Weed prevention — free, eco-friendly, no chemicals or plastics. Sound good? Then sheet mulching is definitely for you.
If you have landscaping you are probably all too familiar with the struggles that brought me to this point. I started spring with hard work outdoors— cleaning pine straw, debris, and weeds from the flower beds. I was so proud of how fresh our yard looked! My goal was to go outside and pick the few weeds that popped up every day (just like grandma says) to keep it pristine. If you haven’t guessed by now, that’s not working out.
I go out to pull weeds regularly, especially since we have been self-quarantined for months, and I have even tried the dreaded poison spray in the areas away from our food garden. Nothing is working. They are growing faster than I can keep up! So I needed a new plan. My research on weed prevention originally brought me to landscaping plastic.
I have heard horror stories from others who have used landscape fabric/plastic in the past, so I dug a little deeper. Is that considered a gardening pun? 😉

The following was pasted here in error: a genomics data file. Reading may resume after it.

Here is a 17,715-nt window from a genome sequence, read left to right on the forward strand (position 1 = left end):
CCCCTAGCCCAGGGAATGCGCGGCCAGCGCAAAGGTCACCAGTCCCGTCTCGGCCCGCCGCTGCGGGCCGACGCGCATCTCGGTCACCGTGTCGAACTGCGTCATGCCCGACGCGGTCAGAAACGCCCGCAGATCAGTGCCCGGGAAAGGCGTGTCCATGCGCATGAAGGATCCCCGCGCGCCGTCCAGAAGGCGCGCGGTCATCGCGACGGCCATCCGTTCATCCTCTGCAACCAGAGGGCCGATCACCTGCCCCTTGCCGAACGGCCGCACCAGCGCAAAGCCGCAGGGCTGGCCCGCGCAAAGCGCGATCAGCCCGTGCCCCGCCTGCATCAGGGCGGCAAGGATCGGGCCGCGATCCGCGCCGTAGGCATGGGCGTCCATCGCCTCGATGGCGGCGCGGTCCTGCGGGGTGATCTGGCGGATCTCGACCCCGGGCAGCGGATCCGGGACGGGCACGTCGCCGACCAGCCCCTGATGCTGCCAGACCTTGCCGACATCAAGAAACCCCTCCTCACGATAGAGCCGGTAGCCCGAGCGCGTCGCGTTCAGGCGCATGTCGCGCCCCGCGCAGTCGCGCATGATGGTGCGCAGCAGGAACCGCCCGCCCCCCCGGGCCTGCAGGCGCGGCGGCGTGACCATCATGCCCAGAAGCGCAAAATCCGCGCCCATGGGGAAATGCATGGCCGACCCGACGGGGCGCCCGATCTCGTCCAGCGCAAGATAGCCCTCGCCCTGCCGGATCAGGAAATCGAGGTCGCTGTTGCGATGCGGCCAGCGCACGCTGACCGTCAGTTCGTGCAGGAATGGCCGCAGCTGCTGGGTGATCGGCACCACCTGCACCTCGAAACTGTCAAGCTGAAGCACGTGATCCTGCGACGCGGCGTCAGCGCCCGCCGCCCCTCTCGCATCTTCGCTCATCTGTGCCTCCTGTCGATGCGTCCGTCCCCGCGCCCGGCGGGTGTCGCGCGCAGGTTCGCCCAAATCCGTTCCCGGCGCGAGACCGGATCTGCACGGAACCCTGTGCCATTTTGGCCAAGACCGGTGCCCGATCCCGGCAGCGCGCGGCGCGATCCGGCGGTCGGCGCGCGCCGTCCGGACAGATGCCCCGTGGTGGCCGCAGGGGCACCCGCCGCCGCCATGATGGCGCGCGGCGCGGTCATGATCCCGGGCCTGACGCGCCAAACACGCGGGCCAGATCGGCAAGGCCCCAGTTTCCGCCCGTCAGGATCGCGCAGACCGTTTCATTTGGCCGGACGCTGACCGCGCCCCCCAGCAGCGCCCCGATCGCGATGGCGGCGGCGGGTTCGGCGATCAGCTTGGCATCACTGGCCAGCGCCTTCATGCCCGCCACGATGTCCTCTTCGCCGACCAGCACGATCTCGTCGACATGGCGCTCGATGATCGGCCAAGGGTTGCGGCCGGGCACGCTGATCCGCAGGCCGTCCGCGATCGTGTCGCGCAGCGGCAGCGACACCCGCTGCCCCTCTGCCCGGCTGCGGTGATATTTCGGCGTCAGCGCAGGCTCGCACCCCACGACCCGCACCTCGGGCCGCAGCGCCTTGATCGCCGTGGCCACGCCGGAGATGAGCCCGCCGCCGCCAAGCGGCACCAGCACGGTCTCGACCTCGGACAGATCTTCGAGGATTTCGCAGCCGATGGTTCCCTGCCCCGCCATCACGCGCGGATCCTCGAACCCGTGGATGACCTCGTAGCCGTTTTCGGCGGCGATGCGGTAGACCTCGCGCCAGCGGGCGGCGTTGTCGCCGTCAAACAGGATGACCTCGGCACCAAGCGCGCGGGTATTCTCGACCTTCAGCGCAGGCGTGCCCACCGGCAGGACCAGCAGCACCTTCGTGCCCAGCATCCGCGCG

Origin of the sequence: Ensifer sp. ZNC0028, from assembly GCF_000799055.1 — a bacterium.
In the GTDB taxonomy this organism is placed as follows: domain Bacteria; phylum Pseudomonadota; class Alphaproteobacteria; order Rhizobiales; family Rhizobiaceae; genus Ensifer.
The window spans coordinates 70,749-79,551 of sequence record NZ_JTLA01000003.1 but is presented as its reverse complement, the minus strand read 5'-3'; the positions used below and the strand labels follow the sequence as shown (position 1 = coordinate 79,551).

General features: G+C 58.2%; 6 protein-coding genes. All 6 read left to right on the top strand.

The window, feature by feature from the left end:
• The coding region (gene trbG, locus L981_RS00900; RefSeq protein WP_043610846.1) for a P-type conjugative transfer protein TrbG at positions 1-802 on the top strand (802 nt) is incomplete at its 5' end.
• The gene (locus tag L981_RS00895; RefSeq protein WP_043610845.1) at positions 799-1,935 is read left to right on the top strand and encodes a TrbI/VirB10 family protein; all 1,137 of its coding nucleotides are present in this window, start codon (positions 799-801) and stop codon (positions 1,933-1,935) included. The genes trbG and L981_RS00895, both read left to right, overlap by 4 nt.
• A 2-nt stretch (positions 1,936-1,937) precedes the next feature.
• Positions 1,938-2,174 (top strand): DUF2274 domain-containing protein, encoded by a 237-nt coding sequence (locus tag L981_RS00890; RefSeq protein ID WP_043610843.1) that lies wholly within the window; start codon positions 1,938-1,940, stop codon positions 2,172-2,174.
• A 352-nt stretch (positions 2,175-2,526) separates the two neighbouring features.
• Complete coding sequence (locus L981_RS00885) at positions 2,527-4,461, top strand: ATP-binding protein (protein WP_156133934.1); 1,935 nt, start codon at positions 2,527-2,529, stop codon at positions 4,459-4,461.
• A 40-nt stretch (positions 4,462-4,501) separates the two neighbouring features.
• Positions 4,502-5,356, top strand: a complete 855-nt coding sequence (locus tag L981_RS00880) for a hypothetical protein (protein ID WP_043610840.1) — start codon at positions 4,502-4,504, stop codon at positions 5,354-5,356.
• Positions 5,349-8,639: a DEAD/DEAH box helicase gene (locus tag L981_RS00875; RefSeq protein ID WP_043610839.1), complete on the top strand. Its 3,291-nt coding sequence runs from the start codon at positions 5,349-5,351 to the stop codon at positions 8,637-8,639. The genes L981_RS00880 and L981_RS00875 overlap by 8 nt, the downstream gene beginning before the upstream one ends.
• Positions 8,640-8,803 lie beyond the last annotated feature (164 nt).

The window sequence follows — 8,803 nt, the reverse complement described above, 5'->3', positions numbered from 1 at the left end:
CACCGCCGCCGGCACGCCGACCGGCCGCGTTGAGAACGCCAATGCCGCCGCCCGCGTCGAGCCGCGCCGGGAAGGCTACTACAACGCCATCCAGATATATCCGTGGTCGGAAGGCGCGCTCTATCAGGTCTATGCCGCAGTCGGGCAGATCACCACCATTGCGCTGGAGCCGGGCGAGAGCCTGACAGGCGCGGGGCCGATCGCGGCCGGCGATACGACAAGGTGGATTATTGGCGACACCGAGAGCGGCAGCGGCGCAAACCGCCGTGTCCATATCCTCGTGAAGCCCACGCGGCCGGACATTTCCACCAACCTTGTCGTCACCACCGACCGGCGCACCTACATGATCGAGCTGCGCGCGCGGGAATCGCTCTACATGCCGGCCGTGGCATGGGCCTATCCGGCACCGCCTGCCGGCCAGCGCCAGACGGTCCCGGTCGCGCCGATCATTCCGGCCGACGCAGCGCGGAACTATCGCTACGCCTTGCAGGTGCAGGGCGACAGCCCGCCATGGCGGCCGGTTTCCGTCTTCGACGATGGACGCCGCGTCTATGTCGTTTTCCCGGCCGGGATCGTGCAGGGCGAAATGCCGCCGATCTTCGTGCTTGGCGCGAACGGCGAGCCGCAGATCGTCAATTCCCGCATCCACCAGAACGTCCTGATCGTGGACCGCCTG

Problems with landscaping plastic:
-Prevents organic material from feeding soil.
-Earthworms can’t live under it.
-Prevents plants reseeding.
-Some weeds still grow through, and they are impossible to remove without tearing the plastic.
-If you have a lot of beds, it will get very expensive very quickly.
-Makes a mess as it falls apart.
Also, do we really need more random synthetic plastic out in the world than necessary?
So I looked for a more natural option and came across a couple of sites talking about sheet mulching for weed prevention. Sheet mulching is often used to convert grass space into garden space. It prevents growth from underneath while also working as a natural compost to enrich the soil. You basically layer cardboard and then much over top of it.
Sheet mulching was clearly the option for me.
Pros to sheet mulching:
-It’s completely eco-friendly! Using the cardboard prevents it from becoming trash or using energy to be recycled.
-No chemicals or plastics.
-Nourishes the soil.
-Encourages earthworm activity
-It’s free! Just collect unwanted boxes.
There is still work to put in, but if you have landscaping to care for, I’m sure you’re used to that idea. I put out a post to my friends asking for any boxes they wanted to get rid of or were planning to recycle. I received more than I imagined and then got to work.
It’s important to remove any tape off of the boxes because that will not break down naturally. After cleaning the boxes up, I cut one corner of the box and laid it out flat and played garden Tetris to fit them all in just right.
Then I will cover them all up with pine straw, but you can use any kind of mulch you prefer.
I’ll post a more detailed tutorial and have an update on how well it is working soon!
Links to websites I viewed for information on sheet mulching.